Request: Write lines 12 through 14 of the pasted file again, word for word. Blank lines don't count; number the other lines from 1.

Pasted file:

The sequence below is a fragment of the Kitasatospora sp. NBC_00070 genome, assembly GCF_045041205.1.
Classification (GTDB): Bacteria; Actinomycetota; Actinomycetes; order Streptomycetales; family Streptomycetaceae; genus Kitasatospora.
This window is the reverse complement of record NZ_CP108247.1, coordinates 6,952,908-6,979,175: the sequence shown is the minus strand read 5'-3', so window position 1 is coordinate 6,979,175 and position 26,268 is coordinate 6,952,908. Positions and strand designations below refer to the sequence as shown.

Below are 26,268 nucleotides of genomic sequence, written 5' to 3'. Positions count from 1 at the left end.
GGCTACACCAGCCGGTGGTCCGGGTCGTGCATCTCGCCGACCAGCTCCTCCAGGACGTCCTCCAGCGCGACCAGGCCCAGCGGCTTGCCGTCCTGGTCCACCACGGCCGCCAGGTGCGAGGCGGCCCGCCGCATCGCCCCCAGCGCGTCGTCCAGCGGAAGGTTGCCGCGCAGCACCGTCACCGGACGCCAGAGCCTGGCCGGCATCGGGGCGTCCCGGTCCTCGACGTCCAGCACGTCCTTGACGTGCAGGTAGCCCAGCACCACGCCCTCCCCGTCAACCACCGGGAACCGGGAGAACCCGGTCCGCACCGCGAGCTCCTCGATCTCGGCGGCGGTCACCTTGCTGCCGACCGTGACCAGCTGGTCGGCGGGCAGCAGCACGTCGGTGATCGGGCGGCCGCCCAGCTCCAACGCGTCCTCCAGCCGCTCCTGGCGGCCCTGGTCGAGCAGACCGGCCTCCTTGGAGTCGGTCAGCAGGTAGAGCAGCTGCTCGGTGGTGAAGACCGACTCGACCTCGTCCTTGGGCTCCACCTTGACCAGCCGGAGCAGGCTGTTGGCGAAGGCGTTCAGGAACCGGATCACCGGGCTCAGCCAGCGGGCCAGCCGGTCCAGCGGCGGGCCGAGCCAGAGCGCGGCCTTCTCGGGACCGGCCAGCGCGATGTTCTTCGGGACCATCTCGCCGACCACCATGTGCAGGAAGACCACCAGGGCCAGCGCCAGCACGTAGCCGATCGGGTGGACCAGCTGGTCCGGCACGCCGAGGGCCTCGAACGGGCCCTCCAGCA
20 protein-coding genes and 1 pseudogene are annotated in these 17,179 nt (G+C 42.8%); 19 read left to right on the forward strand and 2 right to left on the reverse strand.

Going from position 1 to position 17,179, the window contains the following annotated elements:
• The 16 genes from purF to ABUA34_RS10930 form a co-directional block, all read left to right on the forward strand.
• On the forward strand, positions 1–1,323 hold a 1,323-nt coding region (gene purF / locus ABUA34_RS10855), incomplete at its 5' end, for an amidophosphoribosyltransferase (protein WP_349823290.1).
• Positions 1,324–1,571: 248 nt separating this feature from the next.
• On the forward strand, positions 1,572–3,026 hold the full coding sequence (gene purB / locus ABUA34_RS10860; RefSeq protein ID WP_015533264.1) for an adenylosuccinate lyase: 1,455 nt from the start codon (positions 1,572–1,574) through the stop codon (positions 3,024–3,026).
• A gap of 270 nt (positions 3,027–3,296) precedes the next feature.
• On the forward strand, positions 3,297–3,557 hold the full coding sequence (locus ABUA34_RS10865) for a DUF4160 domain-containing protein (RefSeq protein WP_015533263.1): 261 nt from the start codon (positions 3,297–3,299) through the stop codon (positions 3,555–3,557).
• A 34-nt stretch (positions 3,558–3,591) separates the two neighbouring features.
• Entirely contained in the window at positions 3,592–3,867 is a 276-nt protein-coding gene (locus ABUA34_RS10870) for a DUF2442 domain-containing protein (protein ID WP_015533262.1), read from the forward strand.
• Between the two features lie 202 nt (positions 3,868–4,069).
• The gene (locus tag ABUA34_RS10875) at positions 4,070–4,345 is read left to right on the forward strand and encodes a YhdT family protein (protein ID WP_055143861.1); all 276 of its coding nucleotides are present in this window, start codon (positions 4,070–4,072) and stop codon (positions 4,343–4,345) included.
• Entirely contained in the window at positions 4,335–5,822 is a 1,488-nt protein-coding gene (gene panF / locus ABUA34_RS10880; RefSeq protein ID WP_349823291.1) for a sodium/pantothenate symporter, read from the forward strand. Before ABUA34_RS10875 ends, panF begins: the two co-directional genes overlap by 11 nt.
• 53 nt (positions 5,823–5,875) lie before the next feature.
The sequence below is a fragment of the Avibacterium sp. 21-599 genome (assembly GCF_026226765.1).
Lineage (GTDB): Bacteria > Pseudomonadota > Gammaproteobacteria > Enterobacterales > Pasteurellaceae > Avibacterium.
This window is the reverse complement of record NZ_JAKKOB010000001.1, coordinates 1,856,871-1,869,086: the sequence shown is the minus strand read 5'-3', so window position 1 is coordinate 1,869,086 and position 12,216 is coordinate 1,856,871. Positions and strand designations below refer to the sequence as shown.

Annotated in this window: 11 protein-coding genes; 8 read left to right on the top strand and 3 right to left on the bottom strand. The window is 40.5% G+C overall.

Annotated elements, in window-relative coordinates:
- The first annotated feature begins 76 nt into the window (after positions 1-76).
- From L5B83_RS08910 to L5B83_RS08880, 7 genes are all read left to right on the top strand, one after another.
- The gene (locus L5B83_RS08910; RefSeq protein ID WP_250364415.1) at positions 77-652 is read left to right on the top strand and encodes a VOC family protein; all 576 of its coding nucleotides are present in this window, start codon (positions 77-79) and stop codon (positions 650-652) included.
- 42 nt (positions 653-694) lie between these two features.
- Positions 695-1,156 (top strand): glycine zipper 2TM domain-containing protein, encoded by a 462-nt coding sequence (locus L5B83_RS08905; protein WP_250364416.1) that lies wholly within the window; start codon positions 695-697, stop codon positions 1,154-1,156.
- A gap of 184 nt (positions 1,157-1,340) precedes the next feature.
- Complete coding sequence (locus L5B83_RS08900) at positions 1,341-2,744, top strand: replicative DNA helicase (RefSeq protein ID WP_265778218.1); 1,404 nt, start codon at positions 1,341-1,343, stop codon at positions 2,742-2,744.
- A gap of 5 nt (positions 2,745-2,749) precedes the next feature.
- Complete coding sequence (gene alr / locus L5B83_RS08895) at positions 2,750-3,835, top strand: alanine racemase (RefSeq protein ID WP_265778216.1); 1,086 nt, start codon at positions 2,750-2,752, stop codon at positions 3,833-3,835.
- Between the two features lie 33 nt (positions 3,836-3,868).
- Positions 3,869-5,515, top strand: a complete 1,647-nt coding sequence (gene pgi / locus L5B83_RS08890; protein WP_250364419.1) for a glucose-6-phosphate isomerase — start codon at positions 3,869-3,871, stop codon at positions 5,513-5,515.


• A gap of 270 nt (positions 3,027–3,296) precedes the next feature.
• On the forward strand, positions 3,297–3,557 hold the full coding sequence (locus ABUA34_RS10865) for a DUF4160 domain-containing protein (RefSeq protein WP_015533263.1): 261 nt from the start codon (positions 3,297–3,299) through the stop codon (positions 3,555–3,557).
• A 34-nt stretch (positions 3,558–3,591) separates the two neighbouring features.